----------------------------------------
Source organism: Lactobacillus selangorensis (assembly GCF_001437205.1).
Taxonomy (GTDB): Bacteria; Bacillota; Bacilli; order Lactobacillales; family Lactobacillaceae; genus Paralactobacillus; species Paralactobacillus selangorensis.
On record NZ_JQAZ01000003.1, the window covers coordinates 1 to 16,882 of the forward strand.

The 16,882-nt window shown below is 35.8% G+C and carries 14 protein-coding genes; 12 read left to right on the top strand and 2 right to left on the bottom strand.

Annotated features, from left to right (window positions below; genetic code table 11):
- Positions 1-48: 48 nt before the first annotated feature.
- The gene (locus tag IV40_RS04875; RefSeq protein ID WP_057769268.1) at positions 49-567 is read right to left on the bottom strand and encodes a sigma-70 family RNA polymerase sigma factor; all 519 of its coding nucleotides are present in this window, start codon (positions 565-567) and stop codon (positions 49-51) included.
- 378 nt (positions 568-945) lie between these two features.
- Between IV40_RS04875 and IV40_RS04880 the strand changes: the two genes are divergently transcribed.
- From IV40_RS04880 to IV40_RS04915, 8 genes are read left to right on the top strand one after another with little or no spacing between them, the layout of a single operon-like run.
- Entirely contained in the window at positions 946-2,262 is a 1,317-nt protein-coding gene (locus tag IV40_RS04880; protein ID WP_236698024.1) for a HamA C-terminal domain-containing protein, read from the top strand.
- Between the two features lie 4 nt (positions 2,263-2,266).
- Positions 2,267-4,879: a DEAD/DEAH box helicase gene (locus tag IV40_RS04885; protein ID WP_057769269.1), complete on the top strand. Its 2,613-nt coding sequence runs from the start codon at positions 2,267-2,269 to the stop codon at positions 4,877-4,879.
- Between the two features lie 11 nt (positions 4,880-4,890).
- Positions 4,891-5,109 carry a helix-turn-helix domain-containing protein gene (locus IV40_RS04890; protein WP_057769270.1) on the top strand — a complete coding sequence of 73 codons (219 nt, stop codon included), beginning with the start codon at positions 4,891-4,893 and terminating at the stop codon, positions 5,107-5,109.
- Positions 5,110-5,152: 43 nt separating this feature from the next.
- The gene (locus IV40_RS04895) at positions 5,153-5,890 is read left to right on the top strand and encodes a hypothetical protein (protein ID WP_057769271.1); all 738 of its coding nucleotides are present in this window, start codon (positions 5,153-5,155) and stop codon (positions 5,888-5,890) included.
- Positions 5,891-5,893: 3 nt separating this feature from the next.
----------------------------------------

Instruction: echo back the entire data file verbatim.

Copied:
Source organism: Lactobacillus selangorensis (assembly GCF_001437205.1).
Taxonomy (GTDB): Bacteria; Bacillota; Bacilli; order Lactobacillales; family Lactobacillaceae; genus Paralactobacillus; species Paralactobacillus selangorensis.
On record NZ_JQAZ01000003.1, the window covers coordinates 1 to 16,882 of the forward strand.

The 16,882-nt window shown below is 35.8% G+C and carries 14 protein-coding genes; 12 read left to right on the top strand and 2 right to left on the bottom strand.

Annotated features, from left to right (window positions below; genetic code table 11):
- Positions 1-48: 48 nt before the first annotated feature.
- The gene (locus tag IV40_RS04875; RefSeq protein ID WP_057769268.1) at positions 49-567 is read right to left on the bottom strand and encodes a sigma-70 family RNA polymerase sigma factor; all 519 of its coding nucleotides are present in this window, start codon (positions 565-567) and stop codon (positions 49-51) included.
- 378 nt (positions 568-945) lie between these two features.
- Between IV40_RS04875 and IV40_RS04880 the strand changes: the two genes are divergently transcribed.
- From IV40_RS04880 to IV40_RS04915, 8 genes are read left to right on the top strand one after another with little or no spacing between them, the layout of a single operon-like run.
- Entirely contained in the window at positions 946-2,262 is a 1,317-nt protein-coding gene (locus tag IV40_RS04880; protein ID WP_236698024.1) for a HamA C-terminal domain-containing protein, read from the top strand.
- Between the two features lie 4 nt (positions 2,263-2,266).
- Positions 2,267-4,879: a DEAD/DEAH box helicase gene (locus tag IV40_RS04885; protein ID WP_057769269.1), complete on the top strand. Its 2,613-nt coding sequence runs from the start codon at positions 2,267-2,269 to the stop codon at positions 4,877-4,879.
- Between the two features lie 11 nt (positions 4,880-4,890).
- Positions 4,891-5,109 carry a helix-turn-helix domain-containing protein gene (locus IV40_RS04890; protein WP_057769270.1) on the top strand — a complete coding sequence of 73 codons (219 nt, stop codon included), beginning with the start codon at positions 4,891-4,893 and terminating at the stop codon, positions 5,107-5,109.
- Positions 5,110-5,152: 43 nt separating this feature from the next.
- The gene (locus IV40_RS04895) at positions 5,153-5,890 is read left to right on the top strand and encodes a hypothetical protein (protein ID WP_057769271.1); all 738 of its coding nucleotides are present in this window, start codon (positions 5,153-5,155) and stop codon (positions 5,888-5,890) included.
- Positions 5,891-5,893: 3 nt separating this feature from the next.